In practically all modern electronic cameras today (any digital, film, the point and shoots, etc) have light meters built in, and you can also buy separate hand-held meters too – perfect compliment to manual cameras, and also commonly used by professional photographers and cinematographers to help them measure and craft light to the desired effect for their work.
The Vital Ingredient - Selenium, Silicon or CdS
Light meters use a special cell, or photo sensor made from either selenium, silicon, or a photo resistor made from CdS - a cadmium sulfide resistor that is also found in electrics of street lights which decides if they should be turned on or off!
A photo sensor made from selenium or silicon is able to power up when light is available to them and the selenium and silicon cells generate their own electricity from the light.
With a photo sensor made from selenium of silicon, the amount of electricity produced by the cell depends upon the amount of light there is. If there is plenty of light, the cell will produce a lot of electricity and if there isn't much light then the photo sensor won't be able to produce as much electricity. The amount of electricity produced is how light is measured.
But CdS photo resistor works a little differently, it can't generate it's own electricity but instead works by varying the amount of electricity that passes through it, and this is dependant on the amount of light there is. So, if there is lots and lots of light the CdS cell creates a minimal amount of resistance and therefore conducts electricity very well. If there is not much light at all then the cell has a high resistance, meaning that it doesn't conduct electricity very well. This variation in the amount of resistance created by the CsS cell is how light is measured on a light meter.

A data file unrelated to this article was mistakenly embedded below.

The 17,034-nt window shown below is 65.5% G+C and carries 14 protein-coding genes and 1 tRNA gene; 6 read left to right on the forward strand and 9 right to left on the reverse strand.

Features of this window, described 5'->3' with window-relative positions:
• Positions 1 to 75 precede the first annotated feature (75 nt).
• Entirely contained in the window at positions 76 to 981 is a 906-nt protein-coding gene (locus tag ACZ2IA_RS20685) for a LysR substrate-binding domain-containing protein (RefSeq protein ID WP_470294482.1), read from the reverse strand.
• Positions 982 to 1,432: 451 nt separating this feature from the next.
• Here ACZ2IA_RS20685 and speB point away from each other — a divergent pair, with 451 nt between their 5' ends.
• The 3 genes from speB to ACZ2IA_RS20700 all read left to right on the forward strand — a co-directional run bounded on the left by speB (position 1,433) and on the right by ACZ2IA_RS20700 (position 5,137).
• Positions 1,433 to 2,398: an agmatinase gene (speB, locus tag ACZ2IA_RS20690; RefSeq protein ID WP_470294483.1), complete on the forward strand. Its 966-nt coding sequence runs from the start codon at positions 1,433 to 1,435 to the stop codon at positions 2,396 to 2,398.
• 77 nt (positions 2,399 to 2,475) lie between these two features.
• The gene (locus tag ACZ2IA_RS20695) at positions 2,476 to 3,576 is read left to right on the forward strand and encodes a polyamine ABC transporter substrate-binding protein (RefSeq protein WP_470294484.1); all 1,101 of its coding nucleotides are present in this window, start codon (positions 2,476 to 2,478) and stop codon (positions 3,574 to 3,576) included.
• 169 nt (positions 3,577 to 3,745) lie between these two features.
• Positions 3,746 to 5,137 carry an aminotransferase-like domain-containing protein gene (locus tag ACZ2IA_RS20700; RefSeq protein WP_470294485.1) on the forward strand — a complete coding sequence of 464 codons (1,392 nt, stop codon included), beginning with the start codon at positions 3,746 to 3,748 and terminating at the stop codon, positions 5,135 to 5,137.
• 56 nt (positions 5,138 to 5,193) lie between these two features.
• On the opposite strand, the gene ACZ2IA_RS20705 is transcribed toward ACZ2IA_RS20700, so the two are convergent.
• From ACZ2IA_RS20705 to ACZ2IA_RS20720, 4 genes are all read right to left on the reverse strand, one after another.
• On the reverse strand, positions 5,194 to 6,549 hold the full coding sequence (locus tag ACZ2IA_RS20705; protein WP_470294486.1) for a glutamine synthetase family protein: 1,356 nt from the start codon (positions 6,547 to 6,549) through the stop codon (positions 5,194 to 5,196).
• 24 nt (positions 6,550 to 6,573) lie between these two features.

whether it's a selenium or silicon cell generating electricity from the amount of light available, or a CdS cell controlling the amount of electricity in light, these results need to be displayed! To do this we connect the electricity to a meter read out. In it's simplest form, the result is displayed using an analogue meter; a needle over a scale, where you can watch the needle sway backwards and forwards with the varying light and rest on the given reading. More commonly nowadays light metering results are displayed on a modern hand-held digital read-out, typically a meter with all sorts of sophisticated computerised extras! And similarly with built-in camera meters the computer on board inside the camera processes the information to determine the correct exposure based on the settings you’ve chosen to work with.
Different types of Light Meters
There are a couple of different types of light meters and these measure light in different ways. Find out how these light meters work, why they measure light differently and which one would be great for your own photographs!